Tuesday, August 26, 2008

Where time stands still

I spent most of my childhood in Singapore - and along with that part of my life are many fond food memories. Back then, having a steak dinner was a novelty and my dad used to love to bring us to a Russian steakhouse near our home for special occassions or treats.

The venue then was Shashlik restaurant, an iconic establishment off Orchard Road in Far East Shopping centre. Only in Singapore will you get a Russian restaurant run by elderly Hainanese Chinese waiters who bring your orders to the table in wooden pushcarts.

My dad especially loved the breadrolls that were always served piping hot and the signature Borsch soup (a rich tomato beef stew with vegetables served with a thick dollop of sour cream). The steaks were all served on sizzling hotplates which used to be the fad back then and served with unashamedly unRussian condiments - bottles of Heinz tomato and chilli sauce or English mustard that were presented on request.

Fast forward almost 10 years and I find myself walking into this same dimly lit establishment last night - and immediately I was struck by the familiarity of everything that is this restaurant. The same aromas and sounds from sizzling plates, the same decor of deep yellow table cloths and mahogany chairs, the same vibe of nonchalant service that is provided on a need to be provided basis. I was however saddened to see that only one of the original Hainanese waiters was still working in the restaurant. Surprisingly, I could still remember their faces and how each had their own mannerisms and quirks.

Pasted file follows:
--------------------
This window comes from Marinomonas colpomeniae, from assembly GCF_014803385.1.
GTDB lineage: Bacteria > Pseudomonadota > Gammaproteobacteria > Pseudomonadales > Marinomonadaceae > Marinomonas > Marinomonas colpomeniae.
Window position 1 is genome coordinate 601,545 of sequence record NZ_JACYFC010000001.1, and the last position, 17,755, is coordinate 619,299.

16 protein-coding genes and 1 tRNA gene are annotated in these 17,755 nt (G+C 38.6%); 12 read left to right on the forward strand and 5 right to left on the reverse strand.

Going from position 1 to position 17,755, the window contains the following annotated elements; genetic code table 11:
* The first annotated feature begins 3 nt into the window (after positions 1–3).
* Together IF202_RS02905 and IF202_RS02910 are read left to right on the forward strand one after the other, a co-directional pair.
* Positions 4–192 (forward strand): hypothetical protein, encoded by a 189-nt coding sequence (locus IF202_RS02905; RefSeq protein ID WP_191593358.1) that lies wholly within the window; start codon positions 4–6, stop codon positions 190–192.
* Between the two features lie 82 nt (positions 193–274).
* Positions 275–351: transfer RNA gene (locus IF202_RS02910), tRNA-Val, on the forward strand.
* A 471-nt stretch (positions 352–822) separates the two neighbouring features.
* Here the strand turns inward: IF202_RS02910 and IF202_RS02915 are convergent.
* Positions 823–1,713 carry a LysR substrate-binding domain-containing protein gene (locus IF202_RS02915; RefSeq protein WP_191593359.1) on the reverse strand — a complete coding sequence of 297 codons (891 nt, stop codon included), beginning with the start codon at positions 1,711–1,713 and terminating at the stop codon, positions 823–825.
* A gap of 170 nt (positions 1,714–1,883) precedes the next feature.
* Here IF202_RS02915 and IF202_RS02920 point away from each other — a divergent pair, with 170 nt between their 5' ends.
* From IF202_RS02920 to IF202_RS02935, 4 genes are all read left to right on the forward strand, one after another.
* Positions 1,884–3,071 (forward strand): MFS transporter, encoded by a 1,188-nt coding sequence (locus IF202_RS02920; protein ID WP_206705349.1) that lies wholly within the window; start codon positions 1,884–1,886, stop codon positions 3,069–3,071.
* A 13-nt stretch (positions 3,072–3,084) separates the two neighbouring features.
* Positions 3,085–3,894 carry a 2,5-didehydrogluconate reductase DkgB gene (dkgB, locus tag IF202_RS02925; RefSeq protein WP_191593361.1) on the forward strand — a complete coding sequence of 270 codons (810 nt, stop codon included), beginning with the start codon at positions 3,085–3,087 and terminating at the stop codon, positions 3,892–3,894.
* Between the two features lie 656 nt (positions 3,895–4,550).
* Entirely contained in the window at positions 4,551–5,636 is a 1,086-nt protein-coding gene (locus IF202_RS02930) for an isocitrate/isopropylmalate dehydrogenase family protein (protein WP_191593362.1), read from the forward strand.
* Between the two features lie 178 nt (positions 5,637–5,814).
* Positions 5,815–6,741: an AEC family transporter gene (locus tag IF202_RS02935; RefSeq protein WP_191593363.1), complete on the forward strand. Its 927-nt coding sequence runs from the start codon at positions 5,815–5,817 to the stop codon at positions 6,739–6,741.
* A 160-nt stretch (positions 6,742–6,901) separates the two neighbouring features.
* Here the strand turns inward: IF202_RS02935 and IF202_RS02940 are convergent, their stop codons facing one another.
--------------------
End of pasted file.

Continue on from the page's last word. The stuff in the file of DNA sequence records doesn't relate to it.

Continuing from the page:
We started with the Borsch soup which evoked immediate nostalgia - memories of birthdays, anniversaries, etc came flooding back to me with each sip. This was the definition of comfort food - more than just a soup - I tasted the coversations, warmth and laughter that my family shared in this restaurant. Mopped up by the familiar piping hot bread rolls - I was a happy man.
The Oysters Mornay that followed were tasty - rich bechamel sauce and parmasean cheese smothered oysters which were then placed under a hot grill. Not exactly Russian and definitely not sophisticated - but to be honest, I couldn't have cared less.
Shortly after our starters, the familiar sound of the rolling pushcart arrived and we tucked into a medium rare Chateaubriand steak (which at Shashlik means a tenderloin steak with mushroom sauce made from canned champignions and served on a hot plate with sides of frozen mixed vegetables, crinkle cut chips and a lonesome grilled tomato). There was too much butter in the sauce (and the frozen vegetables as well I suspect) and the sides weren't exactly inspiring - but this was as unpretentious as they come. Everyone comes here knowing what they will get - a slice of how a foreign cuisine was adapted and used to taste when it was first introduced to Singapore.

As I sipped on the aromatic Hainanese coffee at the end of the meal - I remembered how dad used to love coming here. How he would always order extra servings of the soft breadrolls and smile at his first sip of the Borsch soup. And although I will no longer be able to see him do these things - I am glad that places like Shashlik exist to challenge the passing of time and perhaps - to simply allow its patrons to indulge in reliving the past.

13 comments:

ICD August 27, 2008 at 7:17 AM  

Great post! Sharslick, is truly a Singaporean institution!

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